Given the substantial global public burden due to chronic kidney disease, there is a need to identify modifiable risk factors that will prevent chronic kidney disease or slow its progression. Targeting multiple risk factors is a more effective approach to reducing the risk of disease compared with single risk factor modification.
Socioeconomic differentials in health are well documented. Indeed, individuals with low socioeconomic status (SES) have a higher risk of chronic diseases such as cardiovascular disease and other adverse outcomes, including mortality, than those of higher SES.
The beneficial effects of regular physical activity (PA) and exercise training in preventing cardiovascular disease and promoting overall health are well established. These benefits of PA may also extend to chronic kidney disease incidence and its progression.
is measured by maximal oxygen uptake (VO2max) during cardiopulmonary exercise testing (CPX). CRF is an independent risk marker for chronic disease outcomes including cardiovascular disease and chronic kidney disease, as well as mortality.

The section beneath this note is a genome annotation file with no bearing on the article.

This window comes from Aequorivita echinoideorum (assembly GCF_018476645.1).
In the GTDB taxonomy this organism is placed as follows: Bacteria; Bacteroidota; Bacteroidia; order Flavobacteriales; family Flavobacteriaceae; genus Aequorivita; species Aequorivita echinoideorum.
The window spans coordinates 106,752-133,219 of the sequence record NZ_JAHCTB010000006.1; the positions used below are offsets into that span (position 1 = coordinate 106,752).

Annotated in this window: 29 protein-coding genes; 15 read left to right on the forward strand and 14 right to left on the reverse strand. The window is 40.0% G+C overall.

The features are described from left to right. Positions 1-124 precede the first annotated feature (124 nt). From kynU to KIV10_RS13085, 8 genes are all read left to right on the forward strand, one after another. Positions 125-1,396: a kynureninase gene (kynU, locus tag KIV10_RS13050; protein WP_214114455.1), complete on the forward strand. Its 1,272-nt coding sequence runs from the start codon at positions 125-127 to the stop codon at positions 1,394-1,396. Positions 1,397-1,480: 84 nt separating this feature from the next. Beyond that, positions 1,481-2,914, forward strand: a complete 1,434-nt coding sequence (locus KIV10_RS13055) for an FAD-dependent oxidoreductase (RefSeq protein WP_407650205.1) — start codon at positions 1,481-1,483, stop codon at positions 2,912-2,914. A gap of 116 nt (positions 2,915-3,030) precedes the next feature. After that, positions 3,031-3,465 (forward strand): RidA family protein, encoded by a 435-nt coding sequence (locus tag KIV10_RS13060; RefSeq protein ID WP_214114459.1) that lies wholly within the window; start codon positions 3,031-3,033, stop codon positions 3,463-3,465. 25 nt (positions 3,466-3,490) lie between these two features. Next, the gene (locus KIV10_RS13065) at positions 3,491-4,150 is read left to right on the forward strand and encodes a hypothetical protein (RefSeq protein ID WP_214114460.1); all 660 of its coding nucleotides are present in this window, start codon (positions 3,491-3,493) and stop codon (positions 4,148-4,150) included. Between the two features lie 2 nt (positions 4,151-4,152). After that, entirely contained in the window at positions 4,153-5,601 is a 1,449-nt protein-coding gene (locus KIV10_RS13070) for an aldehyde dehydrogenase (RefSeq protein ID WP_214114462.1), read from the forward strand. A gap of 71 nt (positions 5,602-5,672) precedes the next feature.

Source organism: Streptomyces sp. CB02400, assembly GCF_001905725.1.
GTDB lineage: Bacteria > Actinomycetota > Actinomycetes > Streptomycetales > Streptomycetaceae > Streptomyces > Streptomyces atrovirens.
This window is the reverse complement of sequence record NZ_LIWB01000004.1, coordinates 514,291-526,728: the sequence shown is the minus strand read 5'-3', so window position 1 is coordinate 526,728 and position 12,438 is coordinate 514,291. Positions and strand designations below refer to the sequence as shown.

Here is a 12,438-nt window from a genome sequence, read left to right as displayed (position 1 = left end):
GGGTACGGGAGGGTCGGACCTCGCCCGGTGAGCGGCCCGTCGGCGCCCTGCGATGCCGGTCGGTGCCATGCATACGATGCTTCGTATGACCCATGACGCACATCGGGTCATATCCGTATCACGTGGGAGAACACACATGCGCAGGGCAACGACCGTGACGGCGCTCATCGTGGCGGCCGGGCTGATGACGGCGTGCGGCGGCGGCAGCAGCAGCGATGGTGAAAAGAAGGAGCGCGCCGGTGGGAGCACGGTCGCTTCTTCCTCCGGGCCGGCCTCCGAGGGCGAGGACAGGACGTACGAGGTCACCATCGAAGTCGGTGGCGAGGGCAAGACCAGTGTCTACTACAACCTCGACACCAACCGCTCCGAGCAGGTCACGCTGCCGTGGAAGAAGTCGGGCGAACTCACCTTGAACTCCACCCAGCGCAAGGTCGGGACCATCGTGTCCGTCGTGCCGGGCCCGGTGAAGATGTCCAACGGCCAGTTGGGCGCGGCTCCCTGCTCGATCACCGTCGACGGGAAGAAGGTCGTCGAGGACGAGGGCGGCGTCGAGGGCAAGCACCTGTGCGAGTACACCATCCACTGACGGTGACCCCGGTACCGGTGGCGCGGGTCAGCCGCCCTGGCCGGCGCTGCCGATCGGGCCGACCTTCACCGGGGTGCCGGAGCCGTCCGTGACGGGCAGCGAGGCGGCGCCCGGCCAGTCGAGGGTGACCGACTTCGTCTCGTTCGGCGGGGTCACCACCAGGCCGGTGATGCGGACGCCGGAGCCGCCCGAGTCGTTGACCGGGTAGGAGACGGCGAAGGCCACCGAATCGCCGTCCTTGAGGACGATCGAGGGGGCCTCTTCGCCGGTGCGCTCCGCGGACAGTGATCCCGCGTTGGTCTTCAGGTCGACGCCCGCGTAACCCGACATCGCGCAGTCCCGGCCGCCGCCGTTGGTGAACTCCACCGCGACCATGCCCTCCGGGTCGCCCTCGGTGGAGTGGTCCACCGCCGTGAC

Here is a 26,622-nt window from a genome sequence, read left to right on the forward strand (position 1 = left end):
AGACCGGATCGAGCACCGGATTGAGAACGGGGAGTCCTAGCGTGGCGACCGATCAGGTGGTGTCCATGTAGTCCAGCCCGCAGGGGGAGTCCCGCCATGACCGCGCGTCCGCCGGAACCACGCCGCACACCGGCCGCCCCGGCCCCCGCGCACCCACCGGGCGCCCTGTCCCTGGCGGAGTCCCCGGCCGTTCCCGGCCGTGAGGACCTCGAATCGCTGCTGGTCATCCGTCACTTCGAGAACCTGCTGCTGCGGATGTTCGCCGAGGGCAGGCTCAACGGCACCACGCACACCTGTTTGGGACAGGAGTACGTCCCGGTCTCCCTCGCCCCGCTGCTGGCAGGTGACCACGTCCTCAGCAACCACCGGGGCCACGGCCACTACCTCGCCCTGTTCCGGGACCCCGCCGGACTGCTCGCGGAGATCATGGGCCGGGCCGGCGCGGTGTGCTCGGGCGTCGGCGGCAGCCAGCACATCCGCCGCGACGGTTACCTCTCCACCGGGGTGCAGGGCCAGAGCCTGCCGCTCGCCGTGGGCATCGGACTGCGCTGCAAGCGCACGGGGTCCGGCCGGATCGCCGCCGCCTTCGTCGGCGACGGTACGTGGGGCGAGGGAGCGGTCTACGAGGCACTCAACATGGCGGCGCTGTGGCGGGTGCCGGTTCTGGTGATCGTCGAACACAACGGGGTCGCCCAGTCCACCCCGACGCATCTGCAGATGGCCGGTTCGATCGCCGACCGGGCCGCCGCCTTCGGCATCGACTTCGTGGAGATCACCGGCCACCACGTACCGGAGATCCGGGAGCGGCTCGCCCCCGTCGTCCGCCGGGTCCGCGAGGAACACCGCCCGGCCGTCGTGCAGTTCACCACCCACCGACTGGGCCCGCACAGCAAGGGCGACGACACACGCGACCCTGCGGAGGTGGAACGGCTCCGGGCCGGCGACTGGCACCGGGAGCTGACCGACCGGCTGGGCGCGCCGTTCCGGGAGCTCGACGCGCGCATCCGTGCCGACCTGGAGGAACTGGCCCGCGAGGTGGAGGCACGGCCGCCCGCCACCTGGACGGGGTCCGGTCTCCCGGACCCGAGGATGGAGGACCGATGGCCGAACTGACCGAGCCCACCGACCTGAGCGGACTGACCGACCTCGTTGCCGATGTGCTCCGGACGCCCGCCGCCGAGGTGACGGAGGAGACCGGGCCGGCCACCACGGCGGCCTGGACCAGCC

There is emerging evidence of an interplay among CRF, known risk markers, and these adverse outcomes. It has been reported that higher levels of CRF can attenuate or offset the adverse impact of other risk factors.
It is unclear whether the beneficial effects of CRF extend to decreasing the risk of chronic kidney disease among underserved populations. We hypothesized that high CRF levels would attenuate the increased risk of chronic kidney disease due to low SES. To explore this, we sought to evaluate the separate and joint effects of SES and CRF on the risk of incident chronic kidney disease using a population-based prospective cohort of middle-aged and older Caucasian men with normal kidney function baseline.
Study Design and Participants
Reporting of the study conforms to broad Enhancing the Quality and Transparency of Health Research (EQUATOR) guidelines